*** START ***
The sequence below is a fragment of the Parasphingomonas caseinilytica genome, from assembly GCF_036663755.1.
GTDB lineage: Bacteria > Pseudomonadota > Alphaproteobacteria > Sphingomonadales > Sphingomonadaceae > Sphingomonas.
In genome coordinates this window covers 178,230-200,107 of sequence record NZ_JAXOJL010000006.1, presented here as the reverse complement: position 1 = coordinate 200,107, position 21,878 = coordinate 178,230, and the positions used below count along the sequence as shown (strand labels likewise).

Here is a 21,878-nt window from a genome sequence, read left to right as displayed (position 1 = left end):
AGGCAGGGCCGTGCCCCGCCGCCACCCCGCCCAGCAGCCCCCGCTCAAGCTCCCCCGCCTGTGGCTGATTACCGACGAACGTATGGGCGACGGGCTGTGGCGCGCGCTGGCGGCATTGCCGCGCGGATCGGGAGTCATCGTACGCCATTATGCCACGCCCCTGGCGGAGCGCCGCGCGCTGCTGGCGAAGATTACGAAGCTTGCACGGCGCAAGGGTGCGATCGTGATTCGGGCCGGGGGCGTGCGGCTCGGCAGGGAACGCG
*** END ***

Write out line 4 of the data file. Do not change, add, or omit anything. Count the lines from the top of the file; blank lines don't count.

Here is a 21,878-nt window from a genome sequence, read left to right as displayed (position 1 = left end):